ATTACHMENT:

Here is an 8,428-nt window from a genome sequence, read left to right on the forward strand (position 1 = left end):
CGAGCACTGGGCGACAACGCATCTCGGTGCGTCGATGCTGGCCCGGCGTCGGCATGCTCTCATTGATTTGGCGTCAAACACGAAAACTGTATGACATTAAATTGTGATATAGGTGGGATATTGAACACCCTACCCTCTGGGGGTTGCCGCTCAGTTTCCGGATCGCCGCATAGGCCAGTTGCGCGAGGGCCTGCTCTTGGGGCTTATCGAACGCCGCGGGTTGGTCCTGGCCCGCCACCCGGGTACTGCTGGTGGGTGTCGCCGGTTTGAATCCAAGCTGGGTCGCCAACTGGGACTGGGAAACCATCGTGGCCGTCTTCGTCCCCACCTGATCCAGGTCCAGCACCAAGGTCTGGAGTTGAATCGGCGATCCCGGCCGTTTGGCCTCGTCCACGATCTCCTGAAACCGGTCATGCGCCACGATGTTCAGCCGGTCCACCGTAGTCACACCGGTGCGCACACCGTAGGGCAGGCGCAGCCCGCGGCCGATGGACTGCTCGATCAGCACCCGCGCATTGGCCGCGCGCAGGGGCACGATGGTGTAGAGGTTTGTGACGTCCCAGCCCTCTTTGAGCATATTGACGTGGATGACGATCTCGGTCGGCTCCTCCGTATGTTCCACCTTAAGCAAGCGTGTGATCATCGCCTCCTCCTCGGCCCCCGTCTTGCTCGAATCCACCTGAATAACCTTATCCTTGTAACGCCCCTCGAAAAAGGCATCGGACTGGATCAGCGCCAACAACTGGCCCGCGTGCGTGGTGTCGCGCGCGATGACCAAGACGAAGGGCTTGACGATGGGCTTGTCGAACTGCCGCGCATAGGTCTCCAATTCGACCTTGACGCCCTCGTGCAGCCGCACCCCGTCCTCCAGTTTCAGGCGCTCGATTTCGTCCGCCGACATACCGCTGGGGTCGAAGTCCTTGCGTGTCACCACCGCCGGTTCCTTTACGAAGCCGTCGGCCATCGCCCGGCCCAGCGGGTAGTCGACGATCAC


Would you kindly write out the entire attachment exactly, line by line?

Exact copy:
Here is an 8,428-nt window from a genome sequence, read left to right on the forward strand (position 1 = left end):
CGAGCACTGGGCGACAACGCATCTCGGTGCGTCGATGCTGGCCCGGCGTCGGCATGCTCTCATTGATTTGGCGTCAAACACGAAAACTGTATGACATTAAATTGTGATATAGGTGGGATATTGAACACCCTACCCTCTGGGGGTTGCCGCTCAGTTTCCGGATCGCCGCATAGGCCAGTTGCGCGAGGGCCTGCTCTTGGGGCTTATCGAACGCCGCGGGTTGGTCCTGGCCCGCCACCCGGGTACTGCTGGTGGGTGTCGCCGGTTTGAATCCAAGCTGGGTCGCCAACTGGGACTGGGAAACCATCGTGGCCGTCTTCGTCCCCACCTGATCCAGGTCCAGCACCAAGGTCTGGAGTTGAATCGGCGATCCCGGCCGTTTGGCCTCGTCCACGATCTCCTGAAACCGGTCATGCGCCACGATGTTCAGCCGGTCCACCGTAGTCACACCGGTGCGCACACCGTAGGGCAGGCGCAGCCCGCGGCCGATGGACTGCTCGATCAGCACCCGCGCATTGGCCGCGCGCAGGGGCACGATGGTGTAGAGGTTTGTGACGTCCCAGCCCTCTTTGAGCATATTGACGTGGATGACGATCTCGGTCGGCTCCTCCGTATGTTCCACCTTAAGCAAGCGTGTGATCATCGCCTCCTCCTCGGCCCCCGTCTTGCTCGAATCCACCTGAATAACCTTATCCTTGTAACGCCCCTCGAAAAAGGCATCGGACTGGATCAGCGCCAACAACTGGCCCGCGTGCGTGGTGTCGCGCGCGATGACCAAGACGAAGGGCTTGACGATGGGCTTGTCGAACTGCCGCGCATAGGTCTCCAATTCGACCTTGACGCCCTCGTGCAGCCGCACCCCGTCCTCCAGTTTCAGGCGCTCGATTTCGTCCGCCGACATACCGCTGGGGTCGAAGTCCTTGCGTGTCACCACCGCCGGTTCCTTTACGAAGCCGTCGGCCATCGCCCGGCCCAGCGGGTAGTCGACGATCAC